Watching for the Spirit

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Gardeners gathered for the Going to the Garden retreat and vision meeting. Photo by Growing Power

A reflection by Nathan Hosler, director of the Office of Public Witness

It was late March a few years ago, and the winter chill seemed to be breaking. Since the day was beautiful and I was feeling good, I decided, mid-run, to go a little farther. After crossing the Anacostia River at the 11th Street bridge, I continued along the riverside trail. The morning sun was shining on my left shoulder and my back as I trotted on the bike trail, tall and dry meadow grass on both sides. I then saw a red-winged blackbird. It was perched and wobbling on a plant. The bird tipped toward me and then—as I caught a full view of red-orange patches illuminated in direct morning sunlight—it took flight.

A few days before Pentecost this year, I was running in the morning, again. This time it was in Wisconsin at a Going to the Garden retreat and vision meeting. On this particular run through the farmland I noticed a wild turkey take flight—fast, heavy, barreling through the sky just above the field. Upon returning to our lodging, I paused next to a flowering bush and watched hummingbirds flit and dip.

We had gathered to watch for the Spirit with gardeners from the lower ninth ward in New Orleans, Maryland, Alaska, and near a Navajo reservation in New Mexico. Going to the Garden began several years ago as a way to encourage and support congregations to engage their communities and address food insecurity and hunger. This project has been a joint effort between the Office of Public Witness in Washington, D.C., and the Global Food Initiative (formerly the Global Food Crisis Fund).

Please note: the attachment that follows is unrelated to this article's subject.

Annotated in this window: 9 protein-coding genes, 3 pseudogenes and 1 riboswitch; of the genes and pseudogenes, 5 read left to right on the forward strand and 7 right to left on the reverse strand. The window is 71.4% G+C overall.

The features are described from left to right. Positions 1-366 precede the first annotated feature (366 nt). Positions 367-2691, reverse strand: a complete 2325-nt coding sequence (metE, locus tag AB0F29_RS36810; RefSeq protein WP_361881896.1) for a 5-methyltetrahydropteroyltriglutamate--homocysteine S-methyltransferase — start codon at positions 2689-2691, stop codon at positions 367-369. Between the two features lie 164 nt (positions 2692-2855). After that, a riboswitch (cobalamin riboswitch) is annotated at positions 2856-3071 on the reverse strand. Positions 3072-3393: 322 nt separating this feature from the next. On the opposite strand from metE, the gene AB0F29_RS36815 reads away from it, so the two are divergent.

Most of the gardeners did not start with a grand plan but caught a glimpse of a new possible reality. In Alaska, a connection with people from the Gwich’in First Nation was formed through a shared experience of hunting, which led to a new relationship and an invitation to return. Through this relationship, we learned about the health challenges of the Gwich’in community, and consequently drew Brethren to garden there every summer for nearly 10 years.

From the Wisconsin gathering emerged the idea of garden advocates. Several interested Going to the Garden partners will be able to apply for funding through the Global Food Initiative to fund a member of their local community to become a garden advocate. These advocates will work to expand the capacity of the projects, engage with the Office of Public Witness in local and national level advocacy as it relates to food security and hunger, and provide additional support for publicity and outreach.

We have heard stories of efforts meeting community needs for food, connections forming between churches and their communities, youth being empowered, grandparents in Native American communities sharing food-growing knowledge with youth, and how valuable denominational staff have been for support. The movement of the Spirit has been evident and noted. Many of these stories have and will continue to show up in places likes Messenger magazine, the Going to the Garden Facebook page and webpage, and on YouTube.

The Holy Spirit often is pictured as a dove. I don’t want to claim too much for the red-winged blackbird, the hummingbird, or even the turkey, but the flight of these birds is a reminder of the movement of God all around us. While denominational structures shift, individuals in leadership change, and programs morph for new vision, the Spirit continues to move.